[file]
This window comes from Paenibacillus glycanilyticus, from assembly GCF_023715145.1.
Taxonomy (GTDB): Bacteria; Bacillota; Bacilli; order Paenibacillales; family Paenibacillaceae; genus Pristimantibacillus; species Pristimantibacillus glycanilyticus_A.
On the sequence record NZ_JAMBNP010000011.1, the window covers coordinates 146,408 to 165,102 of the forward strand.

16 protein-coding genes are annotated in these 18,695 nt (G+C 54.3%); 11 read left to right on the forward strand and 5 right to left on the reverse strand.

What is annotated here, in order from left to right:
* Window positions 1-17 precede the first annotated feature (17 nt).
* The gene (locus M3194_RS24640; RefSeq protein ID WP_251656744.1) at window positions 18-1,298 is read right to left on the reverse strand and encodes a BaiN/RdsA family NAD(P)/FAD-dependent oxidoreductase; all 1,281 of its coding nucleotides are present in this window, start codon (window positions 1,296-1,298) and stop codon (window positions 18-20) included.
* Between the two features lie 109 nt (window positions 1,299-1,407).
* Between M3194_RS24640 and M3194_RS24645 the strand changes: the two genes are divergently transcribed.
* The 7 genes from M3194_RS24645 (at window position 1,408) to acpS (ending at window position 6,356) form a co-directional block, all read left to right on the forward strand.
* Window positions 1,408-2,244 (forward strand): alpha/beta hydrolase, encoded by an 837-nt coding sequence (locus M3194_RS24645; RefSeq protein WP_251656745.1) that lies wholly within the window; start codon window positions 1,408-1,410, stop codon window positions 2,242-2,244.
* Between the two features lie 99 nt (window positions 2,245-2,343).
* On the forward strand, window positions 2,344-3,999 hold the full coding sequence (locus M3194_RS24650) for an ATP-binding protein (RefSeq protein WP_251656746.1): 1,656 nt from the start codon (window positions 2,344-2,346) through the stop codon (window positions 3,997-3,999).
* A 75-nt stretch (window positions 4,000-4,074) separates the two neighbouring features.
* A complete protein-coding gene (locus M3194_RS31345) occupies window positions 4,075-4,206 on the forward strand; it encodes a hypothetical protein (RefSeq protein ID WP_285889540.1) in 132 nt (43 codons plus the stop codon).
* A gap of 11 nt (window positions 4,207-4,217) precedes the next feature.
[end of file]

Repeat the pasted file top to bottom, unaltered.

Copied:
This window comes from Paenibacillus glycanilyticus, from assembly GCF_023715145.1.
Taxonomy (GTDB): Bacteria; Bacillota; Bacilli; order Paenibacillales; family Paenibacillaceae; genus Pristimantibacillus; species Pristimantibacillus glycanilyticus_A.
On the sequence record NZ_JAMBNP010000011.1, the window covers coordinates 146,408 to 165,102 of the forward strand.

16 protein-coding genes are annotated in these 18,695 nt (G+C 54.3%); 11 read left to right on the forward strand and 5 right to left on the reverse strand.

What is annotated here, in order from left to right:
* Window positions 1-17 precede the first annotated feature (17 nt).
* The gene (locus M3194_RS24640; RefSeq protein ID WP_251656744.1) at window positions 18-1,298 is read right to left on the reverse strand and encodes a BaiN/RdsA family NAD(P)/FAD-dependent oxidoreductase; all 1,281 of its coding nucleotides are present in this window, start codon (window positions 1,296-1,298) and stop codon (window positions 18-20) included.
* Between the two features lie 109 nt (window positions 1,299-1,407).
* Between M3194_RS24640 and M3194_RS24645 the strand changes: the two genes are divergently transcribed.
* The 7 genes from M3194_RS24645 (at window position 1,408) to acpS (ending at window position 6,356) form a co-directional block, all read left to right on the forward strand.
* Window positions 1,408-2,244 (forward strand): alpha/beta hydrolase, encoded by an 837-nt coding sequence (locus M3194_RS24645; RefSeq protein WP_251656745.1) that lies wholly within the window; start codon window positions 1,408-1,410, stop codon window positions 2,242-2,244.
* Between the two features lie 99 nt (window positions 2,245-2,343).
* On the forward strand, window positions 2,344-3,999 hold the full coding sequence (locus M3194_RS24650) for an ATP-binding protein (RefSeq protein WP_251656746.1): 1,656 nt from the start codon (window positions 2,344-2,346) through the stop codon (window positions 3,997-3,999).
* A 75-nt stretch (window positions 4,000-4,074) separates the two neighbouring features.
* A complete protein-coding gene (locus M3194_RS31345) occupies window positions 4,075-4,206 on the forward strand; it encodes a hypothetical protein (RefSeq protein ID WP_285889540.1) in 132 nt (43 codons plus the stop codon).
* A gap of 11 nt (window positions 4,207-4,217) precedes the next feature.